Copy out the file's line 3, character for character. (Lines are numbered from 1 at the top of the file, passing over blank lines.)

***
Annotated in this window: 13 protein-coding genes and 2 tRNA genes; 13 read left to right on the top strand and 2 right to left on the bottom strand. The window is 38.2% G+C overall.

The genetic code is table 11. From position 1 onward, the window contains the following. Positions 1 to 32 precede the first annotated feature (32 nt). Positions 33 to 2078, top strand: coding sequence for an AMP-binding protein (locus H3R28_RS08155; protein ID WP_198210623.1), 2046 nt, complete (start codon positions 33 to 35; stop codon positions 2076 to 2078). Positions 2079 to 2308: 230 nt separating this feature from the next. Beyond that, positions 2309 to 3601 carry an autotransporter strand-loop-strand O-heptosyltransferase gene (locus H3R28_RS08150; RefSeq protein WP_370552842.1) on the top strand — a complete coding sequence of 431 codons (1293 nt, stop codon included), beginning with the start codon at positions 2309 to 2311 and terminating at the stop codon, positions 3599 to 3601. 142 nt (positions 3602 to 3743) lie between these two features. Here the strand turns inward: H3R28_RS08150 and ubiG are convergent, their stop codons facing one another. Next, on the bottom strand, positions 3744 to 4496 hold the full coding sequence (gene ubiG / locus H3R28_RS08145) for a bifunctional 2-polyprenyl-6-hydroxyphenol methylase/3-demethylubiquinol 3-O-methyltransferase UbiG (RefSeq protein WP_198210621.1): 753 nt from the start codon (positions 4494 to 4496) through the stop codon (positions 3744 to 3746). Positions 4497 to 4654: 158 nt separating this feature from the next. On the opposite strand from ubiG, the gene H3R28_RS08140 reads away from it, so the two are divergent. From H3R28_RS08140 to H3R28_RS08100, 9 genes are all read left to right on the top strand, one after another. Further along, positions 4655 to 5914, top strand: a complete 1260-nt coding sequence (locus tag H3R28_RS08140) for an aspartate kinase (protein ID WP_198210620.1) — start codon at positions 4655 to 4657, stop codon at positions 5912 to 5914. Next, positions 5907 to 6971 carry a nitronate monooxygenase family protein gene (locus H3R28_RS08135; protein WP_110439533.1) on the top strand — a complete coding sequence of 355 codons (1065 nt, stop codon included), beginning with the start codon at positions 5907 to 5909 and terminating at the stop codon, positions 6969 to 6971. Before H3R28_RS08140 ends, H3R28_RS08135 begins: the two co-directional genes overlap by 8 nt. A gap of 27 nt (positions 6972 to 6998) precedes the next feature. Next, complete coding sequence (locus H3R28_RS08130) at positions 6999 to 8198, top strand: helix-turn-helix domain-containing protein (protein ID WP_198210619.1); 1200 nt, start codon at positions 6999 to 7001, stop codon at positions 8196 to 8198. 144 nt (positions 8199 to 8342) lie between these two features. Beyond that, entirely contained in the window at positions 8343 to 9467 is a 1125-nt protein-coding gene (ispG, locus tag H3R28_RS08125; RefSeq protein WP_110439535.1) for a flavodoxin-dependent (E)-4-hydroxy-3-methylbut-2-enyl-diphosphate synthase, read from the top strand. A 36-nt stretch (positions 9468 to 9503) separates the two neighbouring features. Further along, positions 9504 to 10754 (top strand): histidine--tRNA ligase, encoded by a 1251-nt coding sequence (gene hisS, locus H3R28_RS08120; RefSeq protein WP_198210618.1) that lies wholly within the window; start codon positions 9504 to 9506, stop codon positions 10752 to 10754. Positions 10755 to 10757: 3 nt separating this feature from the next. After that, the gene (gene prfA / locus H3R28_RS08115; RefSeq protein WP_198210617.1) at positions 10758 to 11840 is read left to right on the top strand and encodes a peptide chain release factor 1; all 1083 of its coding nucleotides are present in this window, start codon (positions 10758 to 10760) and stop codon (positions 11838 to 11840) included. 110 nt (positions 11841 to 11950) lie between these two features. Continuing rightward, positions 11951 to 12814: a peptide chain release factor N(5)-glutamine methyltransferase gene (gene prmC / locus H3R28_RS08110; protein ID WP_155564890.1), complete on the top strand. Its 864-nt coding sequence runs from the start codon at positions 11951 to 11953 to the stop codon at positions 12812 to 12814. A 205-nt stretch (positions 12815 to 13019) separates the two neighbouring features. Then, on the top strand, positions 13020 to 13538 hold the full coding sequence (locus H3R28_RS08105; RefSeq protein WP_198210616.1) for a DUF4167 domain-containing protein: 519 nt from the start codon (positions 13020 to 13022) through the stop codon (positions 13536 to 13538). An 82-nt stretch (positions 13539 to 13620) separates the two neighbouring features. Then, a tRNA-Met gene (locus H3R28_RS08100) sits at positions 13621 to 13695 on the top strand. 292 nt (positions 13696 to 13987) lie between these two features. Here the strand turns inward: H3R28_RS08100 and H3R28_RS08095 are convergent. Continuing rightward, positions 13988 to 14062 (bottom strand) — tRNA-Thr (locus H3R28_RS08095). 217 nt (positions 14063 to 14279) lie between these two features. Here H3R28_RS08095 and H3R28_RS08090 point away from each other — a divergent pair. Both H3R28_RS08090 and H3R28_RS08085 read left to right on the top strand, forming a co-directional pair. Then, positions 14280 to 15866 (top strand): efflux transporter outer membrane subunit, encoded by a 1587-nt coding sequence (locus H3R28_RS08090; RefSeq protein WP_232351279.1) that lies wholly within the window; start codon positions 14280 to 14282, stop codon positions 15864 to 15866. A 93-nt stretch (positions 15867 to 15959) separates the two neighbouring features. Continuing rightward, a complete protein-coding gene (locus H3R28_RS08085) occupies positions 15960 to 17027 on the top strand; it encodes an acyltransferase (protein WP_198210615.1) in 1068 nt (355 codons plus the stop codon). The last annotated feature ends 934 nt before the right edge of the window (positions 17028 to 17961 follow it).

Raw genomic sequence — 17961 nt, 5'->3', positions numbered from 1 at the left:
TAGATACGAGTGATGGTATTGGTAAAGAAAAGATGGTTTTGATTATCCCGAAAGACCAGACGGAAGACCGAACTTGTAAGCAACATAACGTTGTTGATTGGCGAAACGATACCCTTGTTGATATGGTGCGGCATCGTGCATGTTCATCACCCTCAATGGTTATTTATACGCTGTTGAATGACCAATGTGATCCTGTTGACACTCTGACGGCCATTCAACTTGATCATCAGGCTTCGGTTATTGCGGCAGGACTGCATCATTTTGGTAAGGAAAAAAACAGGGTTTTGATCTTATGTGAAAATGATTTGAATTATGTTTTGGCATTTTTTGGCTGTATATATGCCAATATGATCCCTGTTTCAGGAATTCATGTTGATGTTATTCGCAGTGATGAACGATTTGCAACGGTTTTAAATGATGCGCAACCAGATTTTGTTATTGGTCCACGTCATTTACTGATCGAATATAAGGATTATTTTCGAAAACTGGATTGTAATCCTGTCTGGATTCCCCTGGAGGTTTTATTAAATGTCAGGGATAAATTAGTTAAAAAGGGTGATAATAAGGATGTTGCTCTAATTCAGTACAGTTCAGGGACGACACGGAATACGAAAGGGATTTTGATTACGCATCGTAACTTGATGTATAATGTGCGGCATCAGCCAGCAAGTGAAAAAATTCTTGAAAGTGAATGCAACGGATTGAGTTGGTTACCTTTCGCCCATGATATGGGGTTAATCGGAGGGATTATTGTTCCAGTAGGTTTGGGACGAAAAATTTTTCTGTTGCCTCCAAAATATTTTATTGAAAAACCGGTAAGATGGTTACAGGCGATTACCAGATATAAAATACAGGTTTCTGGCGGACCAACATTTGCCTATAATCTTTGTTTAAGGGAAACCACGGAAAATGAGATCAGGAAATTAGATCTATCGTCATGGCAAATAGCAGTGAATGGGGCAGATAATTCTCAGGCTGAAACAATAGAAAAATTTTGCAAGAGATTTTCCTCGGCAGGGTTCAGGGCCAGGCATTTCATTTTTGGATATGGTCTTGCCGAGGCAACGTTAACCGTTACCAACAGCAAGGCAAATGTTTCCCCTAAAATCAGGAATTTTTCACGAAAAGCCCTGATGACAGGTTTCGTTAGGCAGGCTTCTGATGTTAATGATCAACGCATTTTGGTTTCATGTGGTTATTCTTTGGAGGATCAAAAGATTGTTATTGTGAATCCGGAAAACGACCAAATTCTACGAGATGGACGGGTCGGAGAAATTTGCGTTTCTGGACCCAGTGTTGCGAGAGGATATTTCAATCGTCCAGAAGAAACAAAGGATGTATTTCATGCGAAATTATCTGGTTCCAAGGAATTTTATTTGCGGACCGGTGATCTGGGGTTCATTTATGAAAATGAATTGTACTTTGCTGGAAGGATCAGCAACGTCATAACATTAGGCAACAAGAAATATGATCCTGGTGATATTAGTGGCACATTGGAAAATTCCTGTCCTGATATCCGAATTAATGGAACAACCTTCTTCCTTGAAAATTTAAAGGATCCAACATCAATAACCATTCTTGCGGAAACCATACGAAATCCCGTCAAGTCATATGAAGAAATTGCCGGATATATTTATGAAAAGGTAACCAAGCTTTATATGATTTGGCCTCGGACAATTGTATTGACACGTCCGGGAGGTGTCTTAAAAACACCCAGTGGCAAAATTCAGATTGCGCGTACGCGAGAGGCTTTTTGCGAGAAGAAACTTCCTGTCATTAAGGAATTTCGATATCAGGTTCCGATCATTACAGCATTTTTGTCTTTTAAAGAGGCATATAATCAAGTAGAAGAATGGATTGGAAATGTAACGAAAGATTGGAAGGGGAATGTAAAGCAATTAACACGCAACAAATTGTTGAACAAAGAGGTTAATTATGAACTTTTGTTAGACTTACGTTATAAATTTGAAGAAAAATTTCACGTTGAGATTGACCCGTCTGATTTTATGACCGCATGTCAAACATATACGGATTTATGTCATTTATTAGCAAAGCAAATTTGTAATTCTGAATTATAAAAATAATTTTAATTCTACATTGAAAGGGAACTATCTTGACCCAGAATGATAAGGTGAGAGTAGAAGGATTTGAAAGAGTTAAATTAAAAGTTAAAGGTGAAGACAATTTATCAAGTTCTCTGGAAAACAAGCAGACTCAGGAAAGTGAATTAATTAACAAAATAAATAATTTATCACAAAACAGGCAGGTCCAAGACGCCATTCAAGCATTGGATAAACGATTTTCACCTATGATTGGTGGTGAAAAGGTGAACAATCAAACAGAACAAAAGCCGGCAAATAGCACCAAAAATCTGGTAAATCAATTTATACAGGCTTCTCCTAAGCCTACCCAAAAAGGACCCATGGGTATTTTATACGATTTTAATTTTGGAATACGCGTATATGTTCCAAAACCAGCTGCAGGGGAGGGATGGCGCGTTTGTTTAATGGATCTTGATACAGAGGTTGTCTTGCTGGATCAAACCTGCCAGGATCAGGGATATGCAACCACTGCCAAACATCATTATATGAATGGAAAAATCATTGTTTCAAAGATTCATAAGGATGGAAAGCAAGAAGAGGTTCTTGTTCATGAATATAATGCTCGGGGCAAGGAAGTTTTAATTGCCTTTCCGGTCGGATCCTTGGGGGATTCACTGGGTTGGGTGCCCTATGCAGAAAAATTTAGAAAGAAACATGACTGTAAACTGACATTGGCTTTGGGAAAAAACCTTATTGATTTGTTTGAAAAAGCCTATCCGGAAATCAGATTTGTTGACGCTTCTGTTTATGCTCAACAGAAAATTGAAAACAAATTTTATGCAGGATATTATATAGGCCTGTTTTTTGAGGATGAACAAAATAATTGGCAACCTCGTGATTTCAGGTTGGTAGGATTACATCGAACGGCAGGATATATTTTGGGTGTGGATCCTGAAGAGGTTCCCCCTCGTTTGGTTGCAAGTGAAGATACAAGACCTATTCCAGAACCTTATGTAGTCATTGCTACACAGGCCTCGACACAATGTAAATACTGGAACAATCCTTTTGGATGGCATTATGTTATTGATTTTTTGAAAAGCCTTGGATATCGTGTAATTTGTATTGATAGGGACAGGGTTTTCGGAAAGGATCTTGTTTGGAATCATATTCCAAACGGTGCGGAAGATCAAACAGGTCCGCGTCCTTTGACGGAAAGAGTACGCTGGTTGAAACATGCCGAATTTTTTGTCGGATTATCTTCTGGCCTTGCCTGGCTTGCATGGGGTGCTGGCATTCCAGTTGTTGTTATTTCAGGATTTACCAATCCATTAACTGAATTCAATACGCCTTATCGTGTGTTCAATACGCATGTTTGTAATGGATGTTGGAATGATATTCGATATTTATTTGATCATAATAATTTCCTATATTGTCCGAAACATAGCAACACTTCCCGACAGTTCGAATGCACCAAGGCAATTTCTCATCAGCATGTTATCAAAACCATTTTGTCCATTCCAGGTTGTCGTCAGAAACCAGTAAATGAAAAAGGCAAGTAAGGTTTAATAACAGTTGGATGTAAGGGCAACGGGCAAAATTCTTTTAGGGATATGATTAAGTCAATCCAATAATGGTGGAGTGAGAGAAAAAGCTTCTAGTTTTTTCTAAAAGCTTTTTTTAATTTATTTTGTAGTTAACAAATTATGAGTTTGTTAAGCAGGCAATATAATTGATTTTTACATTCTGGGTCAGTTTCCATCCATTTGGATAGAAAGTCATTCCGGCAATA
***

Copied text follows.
Raw genomic sequence — 17961 nt, 5'->3', positions numbered from 1 at the left: